FIG. 16 is a top view of the button selector switch and cable arrangement of the mouse of FIG. 15.
FIG. 17 is a side view of the button selector switch and cable arrangement in a left-handed position.
FIG. 18 is a top view of the button selector switch and cable arrangement of the mouse of FIG. 17.
______________________________________10. Housing 11. Bottom12. Finger Engaging Side 13. Thumb Engaging Side14. Right-Handed Buttons 15. Left-Handed Buttons16. Undercuts 17. Low Friction Pads18. Motion Sensor 19. Vertical Transverse Medial Plane20. Cable 21. Groove22. Selector Switch 23. Selector Switch And Cable Attachment24. Disc 25. Conduit26. Cable______________________________________
In accordance with a preferred embodiment of the invention shown in the opposite side views in FIGS. 1 and 2, and top and bottom views in FIGS. 3 and 4, an ambidextrous upright computer mouse includes a housing 10 with a bottom 11 for translation on a horizontal supporting surface, such as a desk. Housing 10 also includes a finger engaging side 12 on one side and a thumb engaging side 13 on an opposite side. Finger engaging side 12 is extended in a longitudinal direction. A set of right-handed buttons 14 and a set of left-handed buttons 15 are arranged at opposite ends of finger engaging side 12. Each set of buttons is arranged in a vertical column. The lowest buttons are spaced from bottom 11 by shallow undercuts 16. A set of low friction pads 17 and a motion sensor 18, such as a roller ball, are arranged on bottom 11. The internal construction of the mouse may be of any conventional technology well known in the art. Housing 10 is substantially symmetrical about a vertical transverse medial plane 19. The mouse is shown in the top view in FIG. 3 positioned for use by a right hand.
As shown in the opposite end views in FIGS. 5 and 6, finger engaging side 12 is positioned at a substantial angle relative to bottom 11. The angle is preferably about as shown, but may range from about 40 degrees to about 90 degrees. Thumb engaging side 13 is positioned on the top half of housing 10.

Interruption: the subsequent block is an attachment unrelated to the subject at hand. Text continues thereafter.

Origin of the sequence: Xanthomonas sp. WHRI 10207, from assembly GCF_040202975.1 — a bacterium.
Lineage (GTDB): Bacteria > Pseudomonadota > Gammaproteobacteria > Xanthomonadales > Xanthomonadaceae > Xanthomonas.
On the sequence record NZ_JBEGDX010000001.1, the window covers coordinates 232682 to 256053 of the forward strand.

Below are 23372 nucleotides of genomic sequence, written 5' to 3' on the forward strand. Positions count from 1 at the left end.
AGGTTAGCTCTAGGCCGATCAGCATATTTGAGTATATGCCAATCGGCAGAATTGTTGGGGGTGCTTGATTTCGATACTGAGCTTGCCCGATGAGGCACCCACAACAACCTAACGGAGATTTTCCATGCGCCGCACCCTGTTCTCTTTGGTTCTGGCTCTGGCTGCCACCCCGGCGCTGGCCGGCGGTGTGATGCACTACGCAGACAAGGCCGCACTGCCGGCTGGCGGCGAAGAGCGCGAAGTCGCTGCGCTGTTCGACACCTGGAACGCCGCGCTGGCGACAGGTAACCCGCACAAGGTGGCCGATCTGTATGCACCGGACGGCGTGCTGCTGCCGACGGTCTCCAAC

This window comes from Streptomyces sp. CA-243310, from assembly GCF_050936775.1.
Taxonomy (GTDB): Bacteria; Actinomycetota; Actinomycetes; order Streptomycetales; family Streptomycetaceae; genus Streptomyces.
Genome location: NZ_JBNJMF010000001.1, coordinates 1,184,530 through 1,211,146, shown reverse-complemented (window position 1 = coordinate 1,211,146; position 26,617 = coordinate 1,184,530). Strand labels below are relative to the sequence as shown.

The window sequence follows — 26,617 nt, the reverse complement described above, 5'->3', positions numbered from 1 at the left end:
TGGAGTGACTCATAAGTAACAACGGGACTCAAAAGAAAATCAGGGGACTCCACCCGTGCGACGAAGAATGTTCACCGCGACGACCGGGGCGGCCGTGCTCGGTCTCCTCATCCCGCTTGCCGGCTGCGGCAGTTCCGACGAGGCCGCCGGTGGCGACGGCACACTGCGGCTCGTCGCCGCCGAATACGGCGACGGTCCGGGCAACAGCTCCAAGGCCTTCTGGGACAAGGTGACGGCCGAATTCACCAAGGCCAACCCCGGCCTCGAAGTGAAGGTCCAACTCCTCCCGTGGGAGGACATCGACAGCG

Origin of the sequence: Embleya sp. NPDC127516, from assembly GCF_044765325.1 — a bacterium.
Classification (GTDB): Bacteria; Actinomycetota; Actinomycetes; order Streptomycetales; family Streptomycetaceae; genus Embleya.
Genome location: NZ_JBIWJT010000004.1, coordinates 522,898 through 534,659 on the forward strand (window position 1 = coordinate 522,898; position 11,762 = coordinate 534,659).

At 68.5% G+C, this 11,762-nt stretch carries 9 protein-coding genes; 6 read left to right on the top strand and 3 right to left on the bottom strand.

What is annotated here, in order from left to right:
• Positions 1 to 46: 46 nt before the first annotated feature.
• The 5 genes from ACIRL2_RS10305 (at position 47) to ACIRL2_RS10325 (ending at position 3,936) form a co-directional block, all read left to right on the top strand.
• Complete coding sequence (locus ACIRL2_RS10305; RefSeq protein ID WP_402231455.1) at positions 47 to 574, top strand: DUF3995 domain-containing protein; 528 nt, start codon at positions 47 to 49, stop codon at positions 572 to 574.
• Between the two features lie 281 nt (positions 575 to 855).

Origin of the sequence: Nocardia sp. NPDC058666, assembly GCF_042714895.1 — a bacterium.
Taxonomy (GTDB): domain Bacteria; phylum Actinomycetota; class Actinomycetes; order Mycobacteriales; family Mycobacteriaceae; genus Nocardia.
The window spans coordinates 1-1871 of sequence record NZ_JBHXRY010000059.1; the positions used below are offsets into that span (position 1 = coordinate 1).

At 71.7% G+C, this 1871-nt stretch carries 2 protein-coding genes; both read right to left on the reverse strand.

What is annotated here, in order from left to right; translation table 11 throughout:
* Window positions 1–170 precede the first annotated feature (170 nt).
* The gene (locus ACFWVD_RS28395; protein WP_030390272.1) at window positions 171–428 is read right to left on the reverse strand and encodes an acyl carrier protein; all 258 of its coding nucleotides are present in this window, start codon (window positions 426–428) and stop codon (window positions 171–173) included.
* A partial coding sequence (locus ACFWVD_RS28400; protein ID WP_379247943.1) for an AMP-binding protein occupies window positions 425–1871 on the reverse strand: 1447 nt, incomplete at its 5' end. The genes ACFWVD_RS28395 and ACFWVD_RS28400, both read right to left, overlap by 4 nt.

As shown in the side view in FIG. 7, the top view in FIG. 8, and the end view in FIG. 9, the mouse is positioned as a right-handed mouse and is grasped by a right hand. Finger engaging side 12 is positioned on the right side. The fingers and palm are supported by finger engaging side 12, and the thumb is supported by thumb engaging side 13. The end of the mouse on which right-handed buttons 14 are arranged is now the front end, so that right-handed buttons 14 are positioned for activation by the fingertips of the right hand.
The hand is supported by finger engaging side 12 in a generally upright position, which avoids the twisting of the wrist and forearm and other deviations required by conventional horizontal mice. Therefore, in the long term, sever discomfort, pain, and injuries may be prevented. Further, ii finger engaging side 12 is long enough to support the fingers in generally extended positions. The mouse can thus be finely and precisely maneuvered by flexing the extended fingers and thumb. Such fine control is not possible if the fingers are substantially curled, such as when grasping a small rod, because curled fingers cannot be flexed. Undercut 16 enables the mouse to be lifted by slightly engaging the top of the little finger.
As shown in the side view in FIG. 10, the top view in FIG. 11, and the end view in FIG. 12, the mouse is positioned as a left-handed mouse and is grasped by a left hand. Finger engaging side 12 is positioned on the left side. The fingers and palm are still supported by finger engaging side 12, and the thumb is still supported by thumb engaging side 13. The end of the mouse on which left-handed buttons 15 are arranged is now the front end, so that left-handed buttons 15 are positioned for activation by the fingertips of the left hand. Because finger engaging side 12 and thumb engaging side 13 are dedicated to supporting the fingers and thumb, respectively, regardless of whether the mouse is positioned for the right or left hand, they are optimally shaped for their functions. Therefore, the present ambidextrous mouse feels the same as a dedicated right-handed or left-handed upright mouse. Ambidexterity is thus provided without compromising feel and comfort.